Arjen Anthony Lucassen’s Star One – Revel in Time


To say that this is the most massive rock project released recently (and for quite some time) may sound like an exaggeration to some of our readers, however, to me, would be an utter understatement. It is hard to comprehend how it was humanly possible for such a large-scale album to be put together amidst a raging pandemic. Around thirty first class musicians recorded their parts in the comfort of their own homes or local studios, being physically located all over the world, yet the final product with their choruses, harmonies, and layered vocals sounds as authentic as it would if they were all gathered together. Hats off to the producers and mixers, and to the miracles of modern technology!

In a recent video Russell Allen posted on social media, he calls Arjen Lucassen the most talented person he knows. This may sound like an overstatement, but once you have given this album a listen, you will know exactly why he said that. This is the kind of album that stops you in your tracks and grips you as soon as its first few notes blast out. It is the music equivalent of a book you cannot put down. Its energy is compelling and absorbs you to the point of being glued to the music, needing to spin it again and again. Try listening to it during a long drive: epic! Surrounded by its cosmic depths, you might start to wonder if you are in fact in command of a ship rather than a car.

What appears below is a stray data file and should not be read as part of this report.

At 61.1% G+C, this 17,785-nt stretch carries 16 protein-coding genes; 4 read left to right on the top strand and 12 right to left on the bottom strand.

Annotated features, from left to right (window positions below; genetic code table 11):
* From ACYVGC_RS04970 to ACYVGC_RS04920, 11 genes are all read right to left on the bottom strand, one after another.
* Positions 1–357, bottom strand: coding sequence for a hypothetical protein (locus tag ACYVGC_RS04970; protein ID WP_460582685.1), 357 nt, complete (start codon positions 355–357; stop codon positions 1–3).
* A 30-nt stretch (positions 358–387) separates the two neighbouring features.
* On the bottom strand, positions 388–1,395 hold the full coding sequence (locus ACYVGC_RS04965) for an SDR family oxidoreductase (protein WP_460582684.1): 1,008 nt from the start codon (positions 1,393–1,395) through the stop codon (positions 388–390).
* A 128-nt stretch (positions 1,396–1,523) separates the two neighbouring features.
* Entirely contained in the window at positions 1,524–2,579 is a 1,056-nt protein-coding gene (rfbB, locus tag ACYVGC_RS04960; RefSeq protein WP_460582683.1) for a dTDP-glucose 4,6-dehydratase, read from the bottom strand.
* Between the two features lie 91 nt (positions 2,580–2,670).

For those who haven’t heard of Arjen or Star One before, just the names of those involved in this album should be enough to raise interest. On the vocal front, what we have here is some of the biggest names on the current metal scene: Joe Lynn Turner (Ritchie Blackmore’s Rainbow, Yngwie Malmsteen), Tony Martin (Black Sabbath), Russell Allen (Symphony X, TSO, Adrenaline Mob), Jeff Scott Soto (SOTO, TSO, Yngwie Malmsteen, Talisman), Floor Jansen (Nightwish), Mike Andersson (Tungsten, Cloudscape), and the list goes on. Instrumentally, you will hear the fantastic work of some of the world’s best guitarists: Steve Vai, Adrian Vandenberg (Whitesnake, Vandenberg), Michael Romeo (Symphony X), Joel Hoekstra (Whitesnake, Joel Hoekstra’s 13, Cher, Rock of Ages). So, if you decide to give this album a go, even if just to hear what your heart throbs have been up to, you will be blown off your feet.

Musically, this is the most amazing mish mash I have listened to in a while. You can tell there has been a mad genius at work here, who is clearly also a movie geek. Each track is written about a particular film, the uniting theme being manipulation of time of some sort. Arjen has been kind enough to spare us the misery of Googling to find out their titles by listing them on the album cover. Which, now that the legwork has been done for us, leaves us to enjoy the music fully and be amazed at just how cleverly the atmosphere of each film has been conveyed in the songs.

While each track is a song in its own right and covers a different movie, they all feel as parts of one chain, making it tempting to put this project in the box called AOB, which won’t do it justice, though, as there is no box big enough for this gigantic effort. We might also classify it as a concept album, one that is structured around the time traveling theme.